A recent study on the IVC and trauma and acute surgical patients was done by Ferrada et al, and despite the giggles I get when I read it and how they describe the IVC as “Fat ” or “Flat”, it is an important topic to discuss as it is one of the few articles out there that correlate the iVC to trauma patients and acute surgical patients. First off, it is a retrospective study, which can make it difficult to assess patients with similar factors without other factors coming into play (but when is that NOT the case, honestly?) They did compare the IVC in all patients and studied those patients who seemed sick as well – ICU admission, immediate surgery need, transfusion needed. The power of the study was good but not great – 101 patients studied – varying in type of trauma and surgical need. There was a previous study published in the Journal of Trauma in 2011 that stated CT evidence of flat IVC was an indicator for hypovolemia and  poor prognostic indicator for blunt solid organ injuries – this confirmed a study done in 2010 stating the same thing. Thankfully, ultrasound can get you that information much more immediately than CT!

This month, another study by the same author (Ferrada) in the Journal of trauma and acute care surgery entitled A-B-C-D-Echo (I know, love it!) stated that adding limited transthoracic echo, including the IVC, will benefit trauma patients with results showing “Flat inferior vena cava was associated with an increased incidence of ICU admission (p < 0.0076) and therapeutic operation (p < 0.0001). Of the 148 patients, 27 (18%) had LTTE results indicating euvolemia. The diagnosis in these cases was head injury (n = 14), heart dysfunction (n = 5), spinal shock (n = 4), pulmonary embolism (n = 3), and stroke (n = 1). Of the patients, 121 had LTTE results indicating hypovolemia. Twenty-eight hypovolemic patients had a negative or inconclusive Focused Assessment with Sonography for Trauma examination finding (n = 18 penetrating, n = 10 blunt), with 60% having blood in the abdomen confirmed by surgical exploration or computed tomographic scan. Therapy was modified as a result of LTTE in 41% of cases. Strikingly, in patients older than 65 years, LTTE changed therapy in 96% of cases.”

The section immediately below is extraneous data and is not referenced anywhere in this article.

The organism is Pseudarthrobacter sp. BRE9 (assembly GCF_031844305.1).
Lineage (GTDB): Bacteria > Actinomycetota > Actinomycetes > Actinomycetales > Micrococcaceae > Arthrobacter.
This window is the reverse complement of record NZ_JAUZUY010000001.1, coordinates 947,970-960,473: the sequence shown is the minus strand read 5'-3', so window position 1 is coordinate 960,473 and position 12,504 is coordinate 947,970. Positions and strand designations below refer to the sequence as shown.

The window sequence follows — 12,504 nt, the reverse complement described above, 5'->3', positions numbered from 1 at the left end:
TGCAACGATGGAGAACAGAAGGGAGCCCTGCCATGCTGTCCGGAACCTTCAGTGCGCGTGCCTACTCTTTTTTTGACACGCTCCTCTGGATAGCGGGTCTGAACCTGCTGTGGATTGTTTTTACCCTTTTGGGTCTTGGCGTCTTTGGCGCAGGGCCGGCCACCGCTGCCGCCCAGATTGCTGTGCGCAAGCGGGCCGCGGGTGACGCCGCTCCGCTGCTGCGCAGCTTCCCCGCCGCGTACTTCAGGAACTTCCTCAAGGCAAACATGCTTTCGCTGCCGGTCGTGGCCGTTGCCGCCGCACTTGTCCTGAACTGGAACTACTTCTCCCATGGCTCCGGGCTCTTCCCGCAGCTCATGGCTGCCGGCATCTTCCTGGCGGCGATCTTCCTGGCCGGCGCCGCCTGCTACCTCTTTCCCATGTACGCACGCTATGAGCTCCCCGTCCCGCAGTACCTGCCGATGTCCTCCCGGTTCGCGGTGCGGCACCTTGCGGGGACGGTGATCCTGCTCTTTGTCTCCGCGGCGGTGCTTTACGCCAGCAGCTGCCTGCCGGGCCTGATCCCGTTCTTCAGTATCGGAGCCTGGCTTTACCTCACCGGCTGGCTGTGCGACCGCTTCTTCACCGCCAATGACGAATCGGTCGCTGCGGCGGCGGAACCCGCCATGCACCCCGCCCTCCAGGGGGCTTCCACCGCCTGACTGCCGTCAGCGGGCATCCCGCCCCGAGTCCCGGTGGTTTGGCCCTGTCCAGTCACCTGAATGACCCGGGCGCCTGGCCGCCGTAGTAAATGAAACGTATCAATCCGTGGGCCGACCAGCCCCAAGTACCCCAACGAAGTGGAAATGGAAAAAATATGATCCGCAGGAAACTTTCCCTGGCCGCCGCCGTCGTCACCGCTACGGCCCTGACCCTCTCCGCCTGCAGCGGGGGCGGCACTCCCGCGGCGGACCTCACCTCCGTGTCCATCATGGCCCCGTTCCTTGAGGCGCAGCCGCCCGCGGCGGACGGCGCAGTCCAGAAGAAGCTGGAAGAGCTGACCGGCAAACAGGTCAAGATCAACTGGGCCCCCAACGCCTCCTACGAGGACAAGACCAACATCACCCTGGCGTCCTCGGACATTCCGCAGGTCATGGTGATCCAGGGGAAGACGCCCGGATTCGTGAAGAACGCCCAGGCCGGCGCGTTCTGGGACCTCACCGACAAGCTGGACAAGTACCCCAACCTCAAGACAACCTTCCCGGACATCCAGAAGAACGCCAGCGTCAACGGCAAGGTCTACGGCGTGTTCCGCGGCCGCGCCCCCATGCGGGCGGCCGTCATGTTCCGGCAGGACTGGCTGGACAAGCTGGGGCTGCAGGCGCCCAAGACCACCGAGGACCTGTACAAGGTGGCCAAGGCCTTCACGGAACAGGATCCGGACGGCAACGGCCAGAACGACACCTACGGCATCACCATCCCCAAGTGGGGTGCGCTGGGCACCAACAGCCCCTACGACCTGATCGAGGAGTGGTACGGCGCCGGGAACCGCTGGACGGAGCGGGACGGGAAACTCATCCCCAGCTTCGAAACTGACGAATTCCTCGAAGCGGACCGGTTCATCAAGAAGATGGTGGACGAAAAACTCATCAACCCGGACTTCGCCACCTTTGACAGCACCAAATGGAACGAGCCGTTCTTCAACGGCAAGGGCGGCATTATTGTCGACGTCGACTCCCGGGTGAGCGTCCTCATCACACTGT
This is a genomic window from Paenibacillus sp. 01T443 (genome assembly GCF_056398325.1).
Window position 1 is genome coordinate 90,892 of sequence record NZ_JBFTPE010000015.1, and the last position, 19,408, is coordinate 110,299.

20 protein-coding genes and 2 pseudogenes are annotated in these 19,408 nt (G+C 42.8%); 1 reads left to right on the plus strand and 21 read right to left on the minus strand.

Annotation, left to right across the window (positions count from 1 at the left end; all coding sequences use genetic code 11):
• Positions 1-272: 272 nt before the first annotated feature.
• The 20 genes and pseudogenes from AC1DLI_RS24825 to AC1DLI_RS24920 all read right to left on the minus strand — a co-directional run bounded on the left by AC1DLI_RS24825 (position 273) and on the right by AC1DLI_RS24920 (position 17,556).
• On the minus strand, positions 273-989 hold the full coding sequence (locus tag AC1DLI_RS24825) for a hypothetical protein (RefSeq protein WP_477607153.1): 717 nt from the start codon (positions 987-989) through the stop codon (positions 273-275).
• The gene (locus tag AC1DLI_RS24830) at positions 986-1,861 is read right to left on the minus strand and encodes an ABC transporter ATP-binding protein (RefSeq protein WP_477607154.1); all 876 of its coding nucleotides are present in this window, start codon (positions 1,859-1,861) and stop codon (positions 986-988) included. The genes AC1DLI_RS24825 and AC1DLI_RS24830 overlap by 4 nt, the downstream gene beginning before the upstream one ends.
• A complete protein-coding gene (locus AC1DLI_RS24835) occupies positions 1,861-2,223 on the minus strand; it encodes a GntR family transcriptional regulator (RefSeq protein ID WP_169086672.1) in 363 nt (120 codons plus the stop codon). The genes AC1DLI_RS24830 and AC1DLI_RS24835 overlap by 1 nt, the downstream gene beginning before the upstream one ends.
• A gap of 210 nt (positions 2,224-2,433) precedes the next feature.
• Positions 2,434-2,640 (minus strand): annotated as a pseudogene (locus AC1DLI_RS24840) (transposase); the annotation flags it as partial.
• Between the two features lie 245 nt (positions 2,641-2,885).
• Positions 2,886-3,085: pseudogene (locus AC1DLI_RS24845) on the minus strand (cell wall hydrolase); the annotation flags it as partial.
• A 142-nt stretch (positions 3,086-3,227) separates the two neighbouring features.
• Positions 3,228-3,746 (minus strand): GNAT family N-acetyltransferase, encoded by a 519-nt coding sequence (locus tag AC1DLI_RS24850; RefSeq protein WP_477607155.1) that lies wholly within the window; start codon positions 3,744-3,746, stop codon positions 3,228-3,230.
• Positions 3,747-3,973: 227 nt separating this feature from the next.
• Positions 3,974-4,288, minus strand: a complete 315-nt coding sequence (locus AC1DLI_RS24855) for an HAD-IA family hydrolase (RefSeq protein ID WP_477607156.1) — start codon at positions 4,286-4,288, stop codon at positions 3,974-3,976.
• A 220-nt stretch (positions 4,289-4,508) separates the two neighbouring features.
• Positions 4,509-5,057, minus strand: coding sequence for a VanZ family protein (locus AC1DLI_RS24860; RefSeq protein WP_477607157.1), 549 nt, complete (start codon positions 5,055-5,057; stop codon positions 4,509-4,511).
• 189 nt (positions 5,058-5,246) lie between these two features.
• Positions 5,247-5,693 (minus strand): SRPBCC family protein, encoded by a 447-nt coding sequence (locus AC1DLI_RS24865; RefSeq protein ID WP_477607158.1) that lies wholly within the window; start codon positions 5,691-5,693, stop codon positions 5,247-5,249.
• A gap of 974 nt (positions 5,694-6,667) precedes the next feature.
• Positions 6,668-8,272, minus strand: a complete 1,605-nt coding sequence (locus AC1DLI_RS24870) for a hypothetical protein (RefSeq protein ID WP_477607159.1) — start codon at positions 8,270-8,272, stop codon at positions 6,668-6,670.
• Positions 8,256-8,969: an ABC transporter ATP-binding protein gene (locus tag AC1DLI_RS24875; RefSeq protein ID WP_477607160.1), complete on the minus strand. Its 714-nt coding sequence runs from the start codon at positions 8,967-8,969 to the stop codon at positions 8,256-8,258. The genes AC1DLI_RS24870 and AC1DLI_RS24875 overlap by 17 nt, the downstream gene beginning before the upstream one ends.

Below are the Abstracts of the studies highlighted by Ferrada:

“Flat inferior vena cava (IVC) on ultrasound examination has been shown to correlate with hypovolemic status. We hypothesize that a flat IVC on limited echocardiogram (LTTE) performed in the emergency room (ER) correlates with poor prognosis in acutely ill surgical patients. We conducted a retrospective review of all patients undergoing LTTE in the ER from September 2010 until June 2011. IVC diameter was estimated by subxiphoid window. Flat IVC was defined as diameter less than 2 cm. Fat IVC was defined as diameter greater than 2 cm. Need for intensive care unit admission, blood transfusion requirement, mortality, and need for emergent operation between patients with flat versus Fat IVC were compared. One hundred one hypotensive patients had LTTE performed in the ER. Average age was 38 years. Admission diagnosis was blunt trauma (n = 80), penetrating trauma (n = 13), acute care surgery pathology (n = 7), and burn (n = 1). Seventy-four patients had flat IVC on initial LTTE. Compared with those with fat IVC, flat patients were found have higher rates of intensive care unit admission (51.3 vs 14.8%; P = 0.001), blood transfusion requirement (12.2 vs 3.7%), and mortality (13.5 vs 3.7%). This population also underwent emergent surgery on hospital Day 1 more often (16.2 vs 0%; P = 0.033). Initial flat IVC on LTTE is an indicator of hypovolemia and a predictor of poor outcome.”

ABCDEcho:

“BACKGROUND: Limited transthoracic echocardiogram (LTTE) has been introduced as a technique to direct resuscitation in intensive care unit (ICU) patients. Our hypothesis is that LTTE can provide meaningful information to guide therapy for hypotension in the trauma bay.